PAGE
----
Extremely Dangerous Large Enclosed Structure Fires

The tragic event that unfolded in Charleston, SC, on June 18, 2007, marked the worst case of firefighter disorientation ever recorded in the United States. Since the details surrounding the deaths of nine firefighters have a direct and immediate impact on...


The National Institute of Standards and Technology, (NIST), has recently described the hazard associated with wind driven fires in high-rise structures. With exterior winds of 10 to 15 mph, temperatures measured in hallways adjacent to room fires exceeded 1,100 degrees F in the flow path of fire gases and heat. This represented an environment in which full personal protective equipment would not provide a firefighter required protection for safety. Additionally, there is sufficient evidence to show that the hazard can involve structures of opened or enclosed design not only in high-rise structure fires but in structure fires taking place on grade level as well.

Wind driven fires occurring in structures not categorized as high-rise structures have taken place on grade level in residences in Prince William County, VA and Baytown, TX, and others including a restaurant in Carthage, MO, a church in Lake Worth, TX and most recently in a millwork warehouse in Salisbury, NC. In these scenarios, and after factoring in the possible life hazard present, the recommendation offered by NIST which calls for attacking the fire with the wind at your back can be applied to prevent line-of-duty-deaths in these grade level wind driven fires, whether they occur during an opened or enclosed structure fire.

Enclosed Structure Tactics Needed Now
The consequences of using a fast and aggressive interior attack from the unburned side into a large enclosed structure are well documented. Study has shown that an offensive strategy used at these structures, without the wind hazard, will typically end in defensive operations and firefighter disorientation which leads to line-of-duty-deaths. In order to manage the risk on the fireground, all incident commanders, officers and firefighters must learn to recognize and appreciate the extreme danger associated with enclosed structures of all sizes. They must also understand that traditional initial size-up factors are being misinterpreted and that the use of a fast and aggressive interior attack from the unburned side may result in firefighter disorientation.

Therefore, the use of Enclosed Structure Standard Operating Guidelines, unique to the resources of each department, and which are programmed to avoid the risk during large enclosed structure fires must be developed and implemented. In light of the fact that traumatic Firefighter fatalities are continuing to occur in enclosed structure fires, tactics dedicated to enclosed structure fires are immediately needed on the fireground. These tactics, which are completely understood by all responders and incorporate all nationally recognized policies and practices including use of the incident command system and an accountability system, methodically ensure that:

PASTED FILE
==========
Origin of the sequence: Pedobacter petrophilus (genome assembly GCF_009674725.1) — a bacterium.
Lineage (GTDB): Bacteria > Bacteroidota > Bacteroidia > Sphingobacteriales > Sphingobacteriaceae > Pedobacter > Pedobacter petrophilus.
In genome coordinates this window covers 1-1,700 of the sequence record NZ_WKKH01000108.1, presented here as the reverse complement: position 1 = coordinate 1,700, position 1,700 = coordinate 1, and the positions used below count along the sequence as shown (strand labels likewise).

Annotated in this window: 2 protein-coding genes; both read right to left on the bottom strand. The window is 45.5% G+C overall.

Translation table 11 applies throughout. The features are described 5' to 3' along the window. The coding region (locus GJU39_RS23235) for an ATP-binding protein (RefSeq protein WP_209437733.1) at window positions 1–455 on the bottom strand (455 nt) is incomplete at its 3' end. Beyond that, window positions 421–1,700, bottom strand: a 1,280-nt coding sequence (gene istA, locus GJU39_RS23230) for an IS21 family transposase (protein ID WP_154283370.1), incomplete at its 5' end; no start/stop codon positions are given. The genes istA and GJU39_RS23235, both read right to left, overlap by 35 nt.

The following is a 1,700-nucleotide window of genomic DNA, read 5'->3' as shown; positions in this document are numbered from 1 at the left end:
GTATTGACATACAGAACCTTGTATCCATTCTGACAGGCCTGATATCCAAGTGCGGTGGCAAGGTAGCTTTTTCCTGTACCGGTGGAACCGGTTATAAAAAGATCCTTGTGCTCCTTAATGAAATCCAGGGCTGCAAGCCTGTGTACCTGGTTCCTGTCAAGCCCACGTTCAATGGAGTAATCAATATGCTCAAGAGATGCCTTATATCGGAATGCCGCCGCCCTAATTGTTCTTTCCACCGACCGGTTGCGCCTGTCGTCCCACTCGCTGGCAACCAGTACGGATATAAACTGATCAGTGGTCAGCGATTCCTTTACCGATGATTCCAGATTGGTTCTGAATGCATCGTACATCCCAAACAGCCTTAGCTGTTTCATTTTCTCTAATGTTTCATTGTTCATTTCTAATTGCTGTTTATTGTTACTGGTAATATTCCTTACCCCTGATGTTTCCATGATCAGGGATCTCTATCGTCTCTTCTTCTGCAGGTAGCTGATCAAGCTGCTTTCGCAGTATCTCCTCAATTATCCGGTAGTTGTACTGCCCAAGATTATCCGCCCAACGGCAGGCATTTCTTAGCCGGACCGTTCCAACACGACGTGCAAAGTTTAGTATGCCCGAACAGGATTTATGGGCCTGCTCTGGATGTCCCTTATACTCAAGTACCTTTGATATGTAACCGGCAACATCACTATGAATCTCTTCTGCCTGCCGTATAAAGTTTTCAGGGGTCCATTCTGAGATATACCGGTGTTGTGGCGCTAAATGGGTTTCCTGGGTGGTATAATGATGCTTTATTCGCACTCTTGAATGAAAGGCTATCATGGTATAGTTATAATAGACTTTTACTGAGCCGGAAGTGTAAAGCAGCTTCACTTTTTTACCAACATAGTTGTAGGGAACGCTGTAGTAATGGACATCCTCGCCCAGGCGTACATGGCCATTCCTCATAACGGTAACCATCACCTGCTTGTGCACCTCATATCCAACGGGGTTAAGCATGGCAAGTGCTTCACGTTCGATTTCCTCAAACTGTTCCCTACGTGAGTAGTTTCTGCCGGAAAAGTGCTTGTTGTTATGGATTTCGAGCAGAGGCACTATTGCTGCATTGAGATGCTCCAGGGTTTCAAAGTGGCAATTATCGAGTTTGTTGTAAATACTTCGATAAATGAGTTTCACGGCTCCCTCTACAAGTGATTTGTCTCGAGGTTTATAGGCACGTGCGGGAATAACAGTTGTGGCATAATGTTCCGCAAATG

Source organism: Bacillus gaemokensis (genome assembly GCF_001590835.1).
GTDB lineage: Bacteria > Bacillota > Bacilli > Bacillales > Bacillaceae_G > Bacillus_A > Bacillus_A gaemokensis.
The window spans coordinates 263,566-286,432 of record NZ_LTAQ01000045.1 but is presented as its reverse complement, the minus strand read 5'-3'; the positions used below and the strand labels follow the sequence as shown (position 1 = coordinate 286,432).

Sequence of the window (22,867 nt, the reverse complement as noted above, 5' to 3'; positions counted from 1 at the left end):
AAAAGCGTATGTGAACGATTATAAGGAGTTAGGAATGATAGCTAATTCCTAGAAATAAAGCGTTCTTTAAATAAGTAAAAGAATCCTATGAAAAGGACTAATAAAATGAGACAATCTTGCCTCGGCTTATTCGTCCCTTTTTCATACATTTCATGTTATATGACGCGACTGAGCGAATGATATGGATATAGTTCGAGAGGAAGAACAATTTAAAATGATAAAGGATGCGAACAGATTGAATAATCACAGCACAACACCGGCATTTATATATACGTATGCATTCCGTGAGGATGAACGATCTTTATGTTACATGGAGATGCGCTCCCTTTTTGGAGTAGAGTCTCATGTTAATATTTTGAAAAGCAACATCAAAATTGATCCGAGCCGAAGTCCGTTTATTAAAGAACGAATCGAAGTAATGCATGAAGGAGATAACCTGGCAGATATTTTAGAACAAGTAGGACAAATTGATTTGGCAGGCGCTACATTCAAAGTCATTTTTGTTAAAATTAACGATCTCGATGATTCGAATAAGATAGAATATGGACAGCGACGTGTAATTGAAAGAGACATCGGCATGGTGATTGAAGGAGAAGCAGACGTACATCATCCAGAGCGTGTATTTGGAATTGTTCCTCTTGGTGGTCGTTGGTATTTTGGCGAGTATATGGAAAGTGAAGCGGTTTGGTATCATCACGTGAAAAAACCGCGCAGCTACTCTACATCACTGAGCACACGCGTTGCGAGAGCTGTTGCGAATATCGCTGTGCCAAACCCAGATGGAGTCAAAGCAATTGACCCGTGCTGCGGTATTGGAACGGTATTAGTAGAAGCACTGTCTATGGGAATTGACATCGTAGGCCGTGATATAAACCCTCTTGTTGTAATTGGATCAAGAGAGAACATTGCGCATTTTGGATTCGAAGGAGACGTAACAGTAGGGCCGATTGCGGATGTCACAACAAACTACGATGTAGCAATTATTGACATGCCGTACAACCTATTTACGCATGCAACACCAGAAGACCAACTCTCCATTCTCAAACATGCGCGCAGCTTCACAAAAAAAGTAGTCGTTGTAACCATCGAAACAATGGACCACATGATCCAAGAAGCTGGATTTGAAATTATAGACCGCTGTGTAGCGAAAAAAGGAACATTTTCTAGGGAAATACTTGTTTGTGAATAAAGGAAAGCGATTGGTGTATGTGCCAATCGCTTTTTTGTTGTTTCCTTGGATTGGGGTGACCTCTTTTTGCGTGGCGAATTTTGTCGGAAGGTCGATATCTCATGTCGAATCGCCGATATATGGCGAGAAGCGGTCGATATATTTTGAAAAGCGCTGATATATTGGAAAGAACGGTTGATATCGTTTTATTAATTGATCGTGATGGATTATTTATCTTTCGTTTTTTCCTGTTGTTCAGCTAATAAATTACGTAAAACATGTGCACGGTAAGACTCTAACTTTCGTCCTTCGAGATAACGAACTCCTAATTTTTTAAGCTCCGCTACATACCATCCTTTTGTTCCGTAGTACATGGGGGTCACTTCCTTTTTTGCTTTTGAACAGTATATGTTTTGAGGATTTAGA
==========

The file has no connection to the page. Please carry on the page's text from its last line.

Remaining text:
1. An enclosed structure is involved
  2. Life hazard is not present
  3. Accurate size-up including a 360-degree walk around is completed
  4. A cautious interior assessment of conditions is conducted
  5. A safety based decision is reached
  6. One of three tactics is selected including:
    • An attack from the point of entry
    • An attack from a different side of the structure which is closer to the seat of the fire (short interior attack)
    • A defensive attack is initiated
  7. Adequate support is provided, including establishment of a supply line, back-up companies with handlines or interior master streams, Rapid intervention teams, safety officers, thermal imagers, coordinated ventilation which controls the inlet and vent points of air and provides ventilation which will not cause a flashover or backdraft while crews are on the interior, forcible entry and breaching of exterior or interior adjoining walls.
  8. A risk management statement describing the acceptable risk is followed.

Conclusion
Firefighters have always adapted and overcome when confronted with significant problems on the fireground. The large enclosed structure fire is the latest challenge. However, with progressive leadership and commitment from all levels of the fire service including local, state and national, it can and must be done again.

Note:The preceding article implements the National Fallen Firefighters Foundations' Life Safety Initiative # 3: Focus greater attention on the integration of risk management with incident management at all levels, including strategic, tactical, and planning responsibilities.